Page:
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November 02, 2003
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Tasers Don't Subdue Subject; Officers Injured During Arrest

Tasers don't subdue subject; 2 officers injured during arrest

SCOTT GUTIERREZ THE OLYMPIAN

OLYMPIA, Wash. -- A 21-year-old man faces assault charges after a scuffle that injured two police officers.

Several officers were called Wednesday night to subdue the man, who was shouting, smashing his head against furniture and ransacking his girlfriend's apartment at 2800 Limited Lane N.W.

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Eventually the man was given several shots from electronic Tasers -- stun weapons that normally drop unruly offenders to the ground. But they had no effect on the man, and officers wrestled him to the floor and forced him into handcuffs.

The scuffle caused other problems for the department. An officer en route to back up his colleagues skidded on wet pavement and crashed into a tow truck at a stoplight at Harrison Avenue and Kenyon Street.

No one was seriously injured in the scuffle or the collision, but it made for a strenuous night.

"With the cold weather, hopefully things calm down," Olympia police Sgt. Keith Thuline said late Thursday.

Charles B. Smith of Olympia was booked into Thurston County Jail for investigation of three counts of third-degree assault against the officers. Police were awaiting results of a blood test to determine whether the man was under the influence of drugs.

Other people who were at the apartment said he had smoked marijuana beforehand, police reports say. One of the witnesses suspected the pot was spiked, police reports say.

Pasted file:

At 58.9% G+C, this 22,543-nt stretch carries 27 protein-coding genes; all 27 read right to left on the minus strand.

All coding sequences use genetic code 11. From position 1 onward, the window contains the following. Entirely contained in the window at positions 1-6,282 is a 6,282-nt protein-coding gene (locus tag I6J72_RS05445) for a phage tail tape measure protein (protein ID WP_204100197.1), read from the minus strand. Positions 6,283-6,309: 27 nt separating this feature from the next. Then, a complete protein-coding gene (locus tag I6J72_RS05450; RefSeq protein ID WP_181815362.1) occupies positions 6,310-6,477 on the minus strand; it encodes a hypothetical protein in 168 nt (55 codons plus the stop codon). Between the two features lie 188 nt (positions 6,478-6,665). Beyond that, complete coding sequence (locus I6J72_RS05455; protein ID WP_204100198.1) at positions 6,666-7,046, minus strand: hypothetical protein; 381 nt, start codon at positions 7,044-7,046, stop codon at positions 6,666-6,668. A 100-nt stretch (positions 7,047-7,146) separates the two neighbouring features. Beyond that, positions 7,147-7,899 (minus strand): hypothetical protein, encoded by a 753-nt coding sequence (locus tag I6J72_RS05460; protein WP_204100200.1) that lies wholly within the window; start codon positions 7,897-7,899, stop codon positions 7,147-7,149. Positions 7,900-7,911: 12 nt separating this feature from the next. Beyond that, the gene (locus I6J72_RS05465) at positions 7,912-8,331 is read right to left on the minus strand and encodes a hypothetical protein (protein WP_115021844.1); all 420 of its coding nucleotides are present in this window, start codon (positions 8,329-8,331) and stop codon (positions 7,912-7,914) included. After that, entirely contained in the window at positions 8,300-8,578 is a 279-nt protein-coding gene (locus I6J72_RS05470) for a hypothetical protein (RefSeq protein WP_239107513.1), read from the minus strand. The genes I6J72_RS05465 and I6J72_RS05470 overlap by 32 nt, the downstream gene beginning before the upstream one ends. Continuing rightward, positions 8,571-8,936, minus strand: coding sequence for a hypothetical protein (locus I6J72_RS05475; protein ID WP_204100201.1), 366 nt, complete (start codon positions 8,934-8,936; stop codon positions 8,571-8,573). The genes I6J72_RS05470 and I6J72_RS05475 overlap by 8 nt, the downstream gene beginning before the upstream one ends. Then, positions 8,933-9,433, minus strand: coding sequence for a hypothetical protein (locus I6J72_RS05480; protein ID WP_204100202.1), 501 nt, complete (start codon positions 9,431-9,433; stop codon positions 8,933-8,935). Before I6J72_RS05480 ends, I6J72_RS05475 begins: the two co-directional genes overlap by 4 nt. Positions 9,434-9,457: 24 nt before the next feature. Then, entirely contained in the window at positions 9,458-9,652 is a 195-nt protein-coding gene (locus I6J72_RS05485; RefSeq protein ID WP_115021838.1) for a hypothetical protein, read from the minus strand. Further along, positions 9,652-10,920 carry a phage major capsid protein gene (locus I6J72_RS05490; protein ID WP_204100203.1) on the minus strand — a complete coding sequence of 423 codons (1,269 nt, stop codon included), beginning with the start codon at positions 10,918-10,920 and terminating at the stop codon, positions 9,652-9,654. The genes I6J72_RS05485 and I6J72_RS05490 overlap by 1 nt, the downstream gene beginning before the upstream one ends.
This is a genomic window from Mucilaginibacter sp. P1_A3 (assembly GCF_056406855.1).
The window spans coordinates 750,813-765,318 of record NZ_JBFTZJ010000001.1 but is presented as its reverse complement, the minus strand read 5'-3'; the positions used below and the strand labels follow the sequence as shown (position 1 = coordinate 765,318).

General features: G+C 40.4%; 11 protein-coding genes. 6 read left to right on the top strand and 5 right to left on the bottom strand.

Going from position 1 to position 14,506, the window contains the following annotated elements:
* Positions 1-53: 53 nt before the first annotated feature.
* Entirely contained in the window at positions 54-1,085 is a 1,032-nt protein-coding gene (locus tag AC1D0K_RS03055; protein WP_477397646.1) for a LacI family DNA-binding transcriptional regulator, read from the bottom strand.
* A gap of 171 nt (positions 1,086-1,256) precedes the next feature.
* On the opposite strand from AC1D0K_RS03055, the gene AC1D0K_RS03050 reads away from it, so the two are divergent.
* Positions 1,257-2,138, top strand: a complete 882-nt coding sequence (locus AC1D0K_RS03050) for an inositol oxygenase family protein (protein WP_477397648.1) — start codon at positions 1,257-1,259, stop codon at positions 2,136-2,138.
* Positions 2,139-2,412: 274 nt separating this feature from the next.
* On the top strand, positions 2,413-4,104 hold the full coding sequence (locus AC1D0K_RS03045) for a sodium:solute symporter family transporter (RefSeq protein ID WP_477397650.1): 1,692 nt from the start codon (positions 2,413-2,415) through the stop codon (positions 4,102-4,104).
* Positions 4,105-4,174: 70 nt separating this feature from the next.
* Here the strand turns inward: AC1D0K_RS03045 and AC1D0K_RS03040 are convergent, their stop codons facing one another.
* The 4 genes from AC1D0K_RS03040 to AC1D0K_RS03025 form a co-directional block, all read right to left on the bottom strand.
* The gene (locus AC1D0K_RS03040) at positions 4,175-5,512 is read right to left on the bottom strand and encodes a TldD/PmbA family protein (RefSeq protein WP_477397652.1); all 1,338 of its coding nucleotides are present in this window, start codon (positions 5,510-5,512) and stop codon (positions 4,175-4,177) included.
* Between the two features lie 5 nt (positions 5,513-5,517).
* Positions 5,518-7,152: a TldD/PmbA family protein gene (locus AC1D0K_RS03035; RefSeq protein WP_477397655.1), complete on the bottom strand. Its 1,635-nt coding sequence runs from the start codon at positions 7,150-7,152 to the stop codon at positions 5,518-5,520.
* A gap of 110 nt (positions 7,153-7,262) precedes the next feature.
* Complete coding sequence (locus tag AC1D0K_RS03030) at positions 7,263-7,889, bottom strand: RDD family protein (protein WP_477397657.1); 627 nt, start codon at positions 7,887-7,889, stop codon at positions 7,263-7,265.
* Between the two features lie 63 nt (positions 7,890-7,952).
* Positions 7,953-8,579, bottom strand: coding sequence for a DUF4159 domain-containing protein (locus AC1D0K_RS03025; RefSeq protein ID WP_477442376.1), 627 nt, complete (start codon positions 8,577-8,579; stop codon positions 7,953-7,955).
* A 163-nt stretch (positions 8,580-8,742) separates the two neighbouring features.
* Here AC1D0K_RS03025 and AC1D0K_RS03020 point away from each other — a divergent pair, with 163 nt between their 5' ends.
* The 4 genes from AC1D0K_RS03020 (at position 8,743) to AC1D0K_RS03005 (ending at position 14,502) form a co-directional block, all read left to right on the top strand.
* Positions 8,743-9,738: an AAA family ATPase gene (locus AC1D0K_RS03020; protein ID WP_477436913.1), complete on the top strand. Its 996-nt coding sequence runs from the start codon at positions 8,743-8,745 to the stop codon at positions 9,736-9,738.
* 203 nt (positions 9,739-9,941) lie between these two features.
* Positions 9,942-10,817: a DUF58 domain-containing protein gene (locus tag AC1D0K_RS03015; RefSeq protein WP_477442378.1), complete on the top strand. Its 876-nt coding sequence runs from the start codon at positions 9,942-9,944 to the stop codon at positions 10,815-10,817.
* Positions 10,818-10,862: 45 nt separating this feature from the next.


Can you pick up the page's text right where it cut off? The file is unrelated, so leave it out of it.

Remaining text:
Police were called to the third-floor apartment about 10:30 p.m. amid reports of a man going "crazy." Officers heard a woman screaming inside when they arrived.

They confronted the man inside a bedroom with their Tasers drawn. Officers told him to "freeze," but the 6-foot-3-inch, 220-pound man lunged at them, police reports say.

Officers fired the Tasers twice, delivering quick jolts of electricity. The man remained standing and seemed unfazed, reports say.

Instead, he again advanced on officers, swinging his fists and striking one officer in the face. Officers tried a few more times to subdue him with Tasers to no avail, reports say.

Several officers piled on the man and forced him into handcuffs. He also was placed in leg restraints so officers could carry him downstairs while he struggled, reports say.

"It gets very scary," Thuline said. "That's where your training comes into play."

One officer's lip was bloodied, and another officer was scraped up, reports say.

Furniture inside had been broken and overturned, and a door was smashed, reports say.

Smith, who was bleeding from his head, was taken to Providence St. Peter Hospital. He later told officers that he couldn't remember what happened. The girlfriend told officers that Smith had tucked her into bed and then entered her bathroom. She heard strange noises and got up to find him smashing his head against the toilet bowl, reports say.

Police reports showed at least seven officers arrived at the incident. The officer involved in the collision had the vehicle's lights and sirens on and had a green light, but skidded on the pavement and lost control. The front end was smashed and the tow truck's driver's side was crunched, reports say.

All officer-involved accidents are reviewed by the department, and discipline can follow depending on the findings, Thuline said.

The cruiser was one of the department's oldest. Due to the age and damage, the department has decided to replace it because repairs wouldn't be cost-effective, Thuline said.



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